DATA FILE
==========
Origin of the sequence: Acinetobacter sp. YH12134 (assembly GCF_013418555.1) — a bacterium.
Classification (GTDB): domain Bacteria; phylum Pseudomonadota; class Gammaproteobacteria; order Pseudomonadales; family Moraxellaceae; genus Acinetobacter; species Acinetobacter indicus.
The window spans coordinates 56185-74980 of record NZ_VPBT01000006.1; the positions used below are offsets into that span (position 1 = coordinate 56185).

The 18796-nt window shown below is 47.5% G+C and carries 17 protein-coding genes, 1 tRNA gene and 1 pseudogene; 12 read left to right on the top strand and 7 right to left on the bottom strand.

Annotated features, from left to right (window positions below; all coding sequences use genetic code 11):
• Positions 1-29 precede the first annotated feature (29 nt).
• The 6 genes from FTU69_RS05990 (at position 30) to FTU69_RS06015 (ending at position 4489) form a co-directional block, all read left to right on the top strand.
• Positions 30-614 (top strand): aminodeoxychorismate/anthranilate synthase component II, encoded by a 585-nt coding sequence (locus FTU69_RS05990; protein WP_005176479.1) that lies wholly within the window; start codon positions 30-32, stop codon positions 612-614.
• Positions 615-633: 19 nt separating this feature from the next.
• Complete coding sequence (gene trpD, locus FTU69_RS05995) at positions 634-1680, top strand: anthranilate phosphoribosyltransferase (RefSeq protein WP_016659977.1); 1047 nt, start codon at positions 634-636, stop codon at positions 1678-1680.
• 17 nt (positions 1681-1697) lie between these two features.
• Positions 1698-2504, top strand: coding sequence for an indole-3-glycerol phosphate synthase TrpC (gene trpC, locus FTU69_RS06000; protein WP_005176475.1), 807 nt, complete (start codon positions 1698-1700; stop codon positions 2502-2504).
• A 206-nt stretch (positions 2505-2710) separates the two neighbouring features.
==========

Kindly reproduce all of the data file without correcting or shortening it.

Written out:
Origin of the sequence: Acinetobacter sp. YH12134 (assembly GCF_013418555.1) — a bacterium.
Classification (GTDB): domain Bacteria; phylum Pseudomonadota; class Gammaproteobacteria; order Pseudomonadales; family Moraxellaceae; genus Acinetobacter; species Acinetobacter indicus.
The window spans coordinates 56185-74980 of record NZ_VPBT01000006.1; the positions used below are offsets into that span (position 1 = coordinate 56185).

The 18796-nt window shown below is 47.5% G+C and carries 17 protein-coding genes, 1 tRNA gene and 1 pseudogene; 12 read left to right on the top strand and 7 right to left on the bottom strand.

Annotated features, from left to right (window positions below; all coding sequences use genetic code 11):
• Positions 1-29 precede the first annotated feature (29 nt).
• The 6 genes from FTU69_RS05990 (at position 30) to FTU69_RS06015 (ending at position 4489) form a co-directional block, all read left to right on the top strand.
• Positions 30-614 (top strand): aminodeoxychorismate/anthranilate synthase component II, encoded by a 585-nt coding sequence (locus FTU69_RS05990; protein WP_005176479.1) that lies wholly within the window; start codon positions 30-32, stop codon positions 612-614.
• Positions 615-633: 19 nt separating this feature from the next.
• Complete coding sequence (gene trpD, locus FTU69_RS05995) at positions 634-1680, top strand: anthranilate phosphoribosyltransferase (RefSeq protein WP_016659977.1); 1047 nt, start codon at positions 634-636, stop codon at positions 1678-1680.
• 17 nt (positions 1681-1697) lie between these two features.
• Positions 1698-2504, top strand: coding sequence for an indole-3-glycerol phosphate synthase TrpC (gene trpC, locus FTU69_RS06000; protein WP_005176475.1), 807 nt, complete (start codon positions 1698-1700; stop codon positions 2502-2504).
• A 206-nt stretch (positions 2505-2710) separates the two neighbouring features.